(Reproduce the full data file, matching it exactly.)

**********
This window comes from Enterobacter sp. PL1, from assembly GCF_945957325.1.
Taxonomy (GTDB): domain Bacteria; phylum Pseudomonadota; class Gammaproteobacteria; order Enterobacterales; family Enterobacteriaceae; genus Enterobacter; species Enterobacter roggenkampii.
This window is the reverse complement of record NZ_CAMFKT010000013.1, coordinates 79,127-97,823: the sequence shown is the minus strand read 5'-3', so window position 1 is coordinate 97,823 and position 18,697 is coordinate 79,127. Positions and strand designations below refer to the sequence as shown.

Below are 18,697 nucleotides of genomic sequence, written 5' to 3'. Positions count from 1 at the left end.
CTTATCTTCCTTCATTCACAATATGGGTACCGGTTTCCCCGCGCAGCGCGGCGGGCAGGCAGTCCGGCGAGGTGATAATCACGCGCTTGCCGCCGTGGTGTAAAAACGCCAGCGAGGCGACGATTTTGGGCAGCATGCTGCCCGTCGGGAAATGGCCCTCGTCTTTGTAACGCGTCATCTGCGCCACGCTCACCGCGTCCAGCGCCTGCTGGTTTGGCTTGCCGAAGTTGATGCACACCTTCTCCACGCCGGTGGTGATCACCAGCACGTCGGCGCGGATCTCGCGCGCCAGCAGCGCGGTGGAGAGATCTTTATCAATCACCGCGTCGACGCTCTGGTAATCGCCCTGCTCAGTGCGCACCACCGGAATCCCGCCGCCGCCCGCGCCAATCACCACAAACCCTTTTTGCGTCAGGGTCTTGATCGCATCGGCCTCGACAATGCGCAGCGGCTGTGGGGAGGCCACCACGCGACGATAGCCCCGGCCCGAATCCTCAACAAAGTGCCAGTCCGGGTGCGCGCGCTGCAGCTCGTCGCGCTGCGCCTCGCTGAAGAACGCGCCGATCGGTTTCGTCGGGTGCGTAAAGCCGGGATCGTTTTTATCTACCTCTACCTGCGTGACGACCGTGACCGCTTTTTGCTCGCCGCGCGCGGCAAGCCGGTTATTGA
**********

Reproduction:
This window comes from Enterobacter sp. PL1, from assembly GCF_945957325.1.
Taxonomy (GTDB): domain Bacteria; phylum Pseudomonadota; class Gammaproteobacteria; order Enterobacterales; family Enterobacteriaceae; genus Enterobacter; species Enterobacter roggenkampii.
This window is the reverse complement of record NZ_CAMFKT010000013.1, coordinates 79,127-97,823: the sequence shown is the minus strand read 5'-3', so window position 1 is coordinate 97,823 and position 18,697 is coordinate 79,127. Positions and strand designations below refer to the sequence as shown.

Below are 18,697 nucleotides of genomic sequence, written 5' to 3'. Positions count from 1 at the left end.
CTTATCTTCCTTCATTCACAATATGGGTACCGGTTTCCCCGCGCAGCGCGGCGGGCAGGCAGTCCGGCGAGGTGATAATCACGCGCTTGCCGCCGTGGTGTAAAAACGCCAGCGAGGCGACGATTTTGGGCAGCATGCTGCCCGTCGGGAAATGGCCCTCGTCTTTGTAACGCGTCATCTGCGCCACGCTCACCGCGTCCAGCGCCTGCTGGTTTGGCTTGCCGAAGTTGATGCACACCTTCTCCACGCCGGTGGTGATCACCAGCACGTCGGCGCGGATCTCGCGCGCCAGCAGCGCGGTGGAGAGATCTTTATCAATCACCGCGTCGACGCTCTGGTAATCGCCCTGCTCAGTGCGCACCACCGGAATCCCGCCGCCGCCCGCGCCAATCACCACAAACCCTTTTTGCGTCAGGGTCTTGATCGCATCGGCCTCGACAATGCGCAGCGGCTGTGGGGAGGCCACCACGCGACGATAGCCCCGGCCCGAATCCTCAACAAAGTGCCAGTCCGGGTGCGCGCGCTGCAGCTCGTCGCGCTGCGCCTCGCTGAAGAACGCGCCGATCGGTTTCGTCGGGTGCGTAAAGCCGGGATCGTTTTTATCTACCTCTACCTGCGTGACGACCGTGACCGCTTTTTGCTCGCCGCGCGCGGCAAGCCGGTTATTGA